Lifestyle and Metabolic Syndrome: Contribution of the Endocannabinoidome
Reviewer 1 Report
The authors did an excellent job in providing a comprehensive review of a topical issue, the interactions between the endocannabinoidome and environmental factors, including the gut microbiome, contributing to the metabolic syndrome. The review is well written and informative, and it provides a lot of food for thought beyond simply summarizing what has been published in this burgeoning field.
The following comments should be considered:
Lines 90-99: The description of the AEA biosynthetic machinery is incomplete without briefly mentioning the existence of alternative pathways with a key reference for each (Simon & Cravatt, JBC 281:2645, 2006; Liu et al., PNAS 103:1345, 2006). This is all the more warranted, as the authors do show the relevant components of these pathways in Fig. 1B, under anabolic enzymes and also in view of the well documented lack of a major reduction in tissue AEA levels in NAPE-PLD ko mice. Lines 257-291: In highlighting the novel and interesting findings of Muccioli et al. on CB1 regulation of gut permeability and, consequently, systemic inflammation via LPS/TLR4, the reader gets the impression that this is the only mechanism by which CB1 activation is pro-inflammatory. The authors should add that CB1 activation also has direct inflammatory effects (i.e. independent of LPS), as exemplified by the M1 polarization of infiltrating macrophages and the resulting release of proinflammatory cytokines, which has been demonstrated both in in vivo and in vitro paradigms (Jourdan et al., Nat Medicine 19:1132, 2013). Increased ROS production in the vascular endothelium is another mechanism by which CB1 activation contributes to a pro-inflammatory milieu without the necessary involvement of LPS (Rajesh et al. Br J Pharmacol 160:688, 2010). Lines 392-398: the possible relationship between circulating EC levels and exercise-related mood changes is purely correlational and thus represents weak evidence, it also ignores other possible players raised in the literature, such as beta-endorphin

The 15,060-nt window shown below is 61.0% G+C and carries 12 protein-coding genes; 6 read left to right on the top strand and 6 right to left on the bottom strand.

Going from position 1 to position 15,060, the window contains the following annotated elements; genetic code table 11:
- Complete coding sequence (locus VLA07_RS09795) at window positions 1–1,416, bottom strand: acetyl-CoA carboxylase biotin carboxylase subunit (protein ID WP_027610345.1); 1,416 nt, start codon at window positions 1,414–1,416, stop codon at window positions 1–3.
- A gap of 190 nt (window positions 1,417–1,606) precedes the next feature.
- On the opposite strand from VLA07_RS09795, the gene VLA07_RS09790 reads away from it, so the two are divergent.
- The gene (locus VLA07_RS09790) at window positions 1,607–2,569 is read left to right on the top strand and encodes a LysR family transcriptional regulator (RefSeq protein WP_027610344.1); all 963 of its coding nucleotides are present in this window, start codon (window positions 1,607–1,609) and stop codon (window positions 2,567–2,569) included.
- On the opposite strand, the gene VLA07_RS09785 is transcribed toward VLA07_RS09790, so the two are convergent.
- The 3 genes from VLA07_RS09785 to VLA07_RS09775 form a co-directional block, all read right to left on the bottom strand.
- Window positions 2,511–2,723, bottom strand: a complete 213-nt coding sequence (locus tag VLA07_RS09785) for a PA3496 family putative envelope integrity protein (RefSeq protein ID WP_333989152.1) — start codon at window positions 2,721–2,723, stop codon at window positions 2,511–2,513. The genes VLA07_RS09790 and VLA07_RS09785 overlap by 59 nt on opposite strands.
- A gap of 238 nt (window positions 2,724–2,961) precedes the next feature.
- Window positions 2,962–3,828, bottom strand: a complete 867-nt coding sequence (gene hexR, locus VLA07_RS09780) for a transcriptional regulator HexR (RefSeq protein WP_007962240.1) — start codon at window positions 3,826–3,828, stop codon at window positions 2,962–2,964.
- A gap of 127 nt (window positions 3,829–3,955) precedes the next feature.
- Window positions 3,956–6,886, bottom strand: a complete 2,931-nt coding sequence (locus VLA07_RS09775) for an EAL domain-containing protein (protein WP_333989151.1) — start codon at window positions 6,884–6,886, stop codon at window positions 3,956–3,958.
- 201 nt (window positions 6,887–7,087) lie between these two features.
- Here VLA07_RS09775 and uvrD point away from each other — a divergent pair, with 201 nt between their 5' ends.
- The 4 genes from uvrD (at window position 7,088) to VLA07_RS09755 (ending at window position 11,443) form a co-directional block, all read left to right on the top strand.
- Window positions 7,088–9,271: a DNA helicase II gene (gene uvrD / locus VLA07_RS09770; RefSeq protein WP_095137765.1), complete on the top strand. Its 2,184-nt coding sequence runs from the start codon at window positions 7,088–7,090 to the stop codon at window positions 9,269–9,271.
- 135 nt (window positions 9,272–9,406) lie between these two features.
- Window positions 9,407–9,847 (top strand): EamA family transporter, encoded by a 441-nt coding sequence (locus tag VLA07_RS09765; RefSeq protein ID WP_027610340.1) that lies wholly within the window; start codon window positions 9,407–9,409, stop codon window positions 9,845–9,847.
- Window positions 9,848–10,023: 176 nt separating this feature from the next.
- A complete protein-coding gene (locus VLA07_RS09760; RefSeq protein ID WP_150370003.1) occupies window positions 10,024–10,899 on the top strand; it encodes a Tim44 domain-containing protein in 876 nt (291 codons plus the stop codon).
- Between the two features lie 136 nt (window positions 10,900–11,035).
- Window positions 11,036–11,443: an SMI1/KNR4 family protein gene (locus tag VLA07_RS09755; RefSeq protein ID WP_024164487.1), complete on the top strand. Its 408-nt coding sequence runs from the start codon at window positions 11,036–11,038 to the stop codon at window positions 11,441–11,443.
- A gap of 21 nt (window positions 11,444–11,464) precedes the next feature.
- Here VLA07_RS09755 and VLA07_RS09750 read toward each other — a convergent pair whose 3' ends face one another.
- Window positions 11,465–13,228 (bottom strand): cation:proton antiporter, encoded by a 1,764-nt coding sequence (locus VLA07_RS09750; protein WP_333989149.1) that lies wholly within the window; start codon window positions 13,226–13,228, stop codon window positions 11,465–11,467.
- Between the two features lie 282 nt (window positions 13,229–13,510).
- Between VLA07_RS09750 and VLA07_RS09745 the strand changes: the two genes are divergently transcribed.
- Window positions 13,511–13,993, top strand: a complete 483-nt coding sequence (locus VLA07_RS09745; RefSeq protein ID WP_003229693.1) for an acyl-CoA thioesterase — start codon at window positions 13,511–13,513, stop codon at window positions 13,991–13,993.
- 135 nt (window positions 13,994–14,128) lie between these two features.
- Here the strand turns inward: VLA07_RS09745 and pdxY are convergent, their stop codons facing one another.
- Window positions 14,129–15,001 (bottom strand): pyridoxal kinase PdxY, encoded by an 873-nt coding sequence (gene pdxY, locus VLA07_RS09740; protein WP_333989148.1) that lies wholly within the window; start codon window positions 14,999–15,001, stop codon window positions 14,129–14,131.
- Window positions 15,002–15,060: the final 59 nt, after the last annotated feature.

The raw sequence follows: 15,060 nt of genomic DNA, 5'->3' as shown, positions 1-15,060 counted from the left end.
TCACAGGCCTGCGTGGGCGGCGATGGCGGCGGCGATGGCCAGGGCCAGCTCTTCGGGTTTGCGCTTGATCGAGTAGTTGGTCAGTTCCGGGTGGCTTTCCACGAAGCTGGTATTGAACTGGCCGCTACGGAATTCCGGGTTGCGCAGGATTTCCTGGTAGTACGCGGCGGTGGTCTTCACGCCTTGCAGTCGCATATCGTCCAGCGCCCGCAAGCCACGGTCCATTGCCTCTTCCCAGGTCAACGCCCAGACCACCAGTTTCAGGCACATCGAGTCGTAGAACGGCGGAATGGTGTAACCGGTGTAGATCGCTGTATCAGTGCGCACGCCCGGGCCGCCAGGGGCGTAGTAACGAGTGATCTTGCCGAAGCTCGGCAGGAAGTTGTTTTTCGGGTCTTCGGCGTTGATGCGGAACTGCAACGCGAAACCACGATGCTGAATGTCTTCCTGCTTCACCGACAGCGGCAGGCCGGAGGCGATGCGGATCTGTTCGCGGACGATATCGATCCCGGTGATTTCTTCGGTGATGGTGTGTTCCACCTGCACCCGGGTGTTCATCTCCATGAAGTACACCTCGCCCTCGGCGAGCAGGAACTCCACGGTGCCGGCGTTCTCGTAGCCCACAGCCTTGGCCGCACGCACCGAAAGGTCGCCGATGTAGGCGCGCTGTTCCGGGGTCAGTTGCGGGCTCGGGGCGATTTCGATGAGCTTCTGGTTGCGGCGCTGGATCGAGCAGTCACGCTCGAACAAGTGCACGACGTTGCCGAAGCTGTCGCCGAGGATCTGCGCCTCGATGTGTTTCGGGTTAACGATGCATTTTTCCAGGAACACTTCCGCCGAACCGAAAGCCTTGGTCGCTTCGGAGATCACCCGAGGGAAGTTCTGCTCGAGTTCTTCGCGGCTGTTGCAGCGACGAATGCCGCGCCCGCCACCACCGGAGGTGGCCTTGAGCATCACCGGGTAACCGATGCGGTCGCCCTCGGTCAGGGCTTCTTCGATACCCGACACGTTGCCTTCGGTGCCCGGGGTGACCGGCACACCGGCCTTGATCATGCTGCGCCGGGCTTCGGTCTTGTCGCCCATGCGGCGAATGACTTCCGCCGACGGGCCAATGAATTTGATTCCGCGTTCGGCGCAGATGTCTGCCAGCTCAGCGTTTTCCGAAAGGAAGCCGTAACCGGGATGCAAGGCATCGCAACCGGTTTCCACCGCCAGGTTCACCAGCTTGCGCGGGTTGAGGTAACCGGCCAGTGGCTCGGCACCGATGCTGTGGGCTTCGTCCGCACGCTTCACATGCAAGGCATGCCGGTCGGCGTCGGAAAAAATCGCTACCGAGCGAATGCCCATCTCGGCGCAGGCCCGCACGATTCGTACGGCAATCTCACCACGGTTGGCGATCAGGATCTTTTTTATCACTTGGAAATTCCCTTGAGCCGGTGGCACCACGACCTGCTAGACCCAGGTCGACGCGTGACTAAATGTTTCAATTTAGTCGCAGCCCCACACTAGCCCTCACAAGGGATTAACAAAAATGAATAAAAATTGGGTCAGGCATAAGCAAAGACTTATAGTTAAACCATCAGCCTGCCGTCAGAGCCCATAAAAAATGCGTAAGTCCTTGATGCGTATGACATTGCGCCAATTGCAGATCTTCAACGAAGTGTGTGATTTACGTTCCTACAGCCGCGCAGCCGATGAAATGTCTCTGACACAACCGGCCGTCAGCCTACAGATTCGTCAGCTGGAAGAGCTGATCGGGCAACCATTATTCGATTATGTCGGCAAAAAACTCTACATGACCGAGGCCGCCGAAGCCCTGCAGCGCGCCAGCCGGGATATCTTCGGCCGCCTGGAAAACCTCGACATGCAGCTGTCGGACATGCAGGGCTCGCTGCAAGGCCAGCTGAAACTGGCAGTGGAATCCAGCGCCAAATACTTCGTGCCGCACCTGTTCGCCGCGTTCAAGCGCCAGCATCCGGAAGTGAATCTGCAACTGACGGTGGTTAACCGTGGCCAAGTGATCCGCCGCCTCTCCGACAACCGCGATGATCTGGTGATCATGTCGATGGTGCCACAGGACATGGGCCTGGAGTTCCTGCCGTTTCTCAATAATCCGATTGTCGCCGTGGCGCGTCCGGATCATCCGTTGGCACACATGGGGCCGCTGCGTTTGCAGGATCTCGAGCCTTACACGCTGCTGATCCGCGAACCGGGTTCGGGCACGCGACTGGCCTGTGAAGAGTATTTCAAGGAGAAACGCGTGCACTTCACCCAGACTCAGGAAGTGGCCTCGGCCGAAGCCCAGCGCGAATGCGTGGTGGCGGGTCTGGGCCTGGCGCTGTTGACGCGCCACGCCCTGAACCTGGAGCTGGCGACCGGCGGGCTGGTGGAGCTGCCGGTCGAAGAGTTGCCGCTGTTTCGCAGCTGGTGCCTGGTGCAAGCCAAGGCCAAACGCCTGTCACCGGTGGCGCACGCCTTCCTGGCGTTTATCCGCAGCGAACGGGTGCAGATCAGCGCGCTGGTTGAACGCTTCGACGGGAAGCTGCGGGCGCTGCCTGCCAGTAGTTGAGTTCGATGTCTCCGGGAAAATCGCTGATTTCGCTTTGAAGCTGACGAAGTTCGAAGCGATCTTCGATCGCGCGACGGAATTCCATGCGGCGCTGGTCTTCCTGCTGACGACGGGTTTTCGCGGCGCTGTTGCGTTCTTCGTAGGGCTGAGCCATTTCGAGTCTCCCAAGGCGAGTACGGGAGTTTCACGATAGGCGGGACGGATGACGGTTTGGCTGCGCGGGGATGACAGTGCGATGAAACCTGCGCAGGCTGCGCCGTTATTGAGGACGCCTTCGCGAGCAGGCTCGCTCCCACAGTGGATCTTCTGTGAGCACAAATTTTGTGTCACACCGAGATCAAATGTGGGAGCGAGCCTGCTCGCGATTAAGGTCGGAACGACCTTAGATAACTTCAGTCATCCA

line 184: in a strict sense, AA is not a precursor but a constituent of 2-AG (unless the authors believe that 2-AG can be generated by condensation of AA and glycerol). Line 201: DHEA should be spelled out the first time it is used, to avoid confusion with dihydroepiandrosterone, also commonly referred to as DHEA. Line 182: ‘..a imbalance the..’ should be ‘an imbalance in the..’ Line 24: ‘…believe to…’ should be ‘…believed to…’ Line 363-366; this sentence makes no sense, should be rewritten. Line 465: ‘…able to illicit positive….’ Should be ‘…able to elicit positive…’. At a number of places, the letter μ is missing from the acronym μB
Extending parts of discussion including adding a few references, and minor text editing
We thank the reviewer for their valuable insights. We have incorporated all their suggestion as outlined below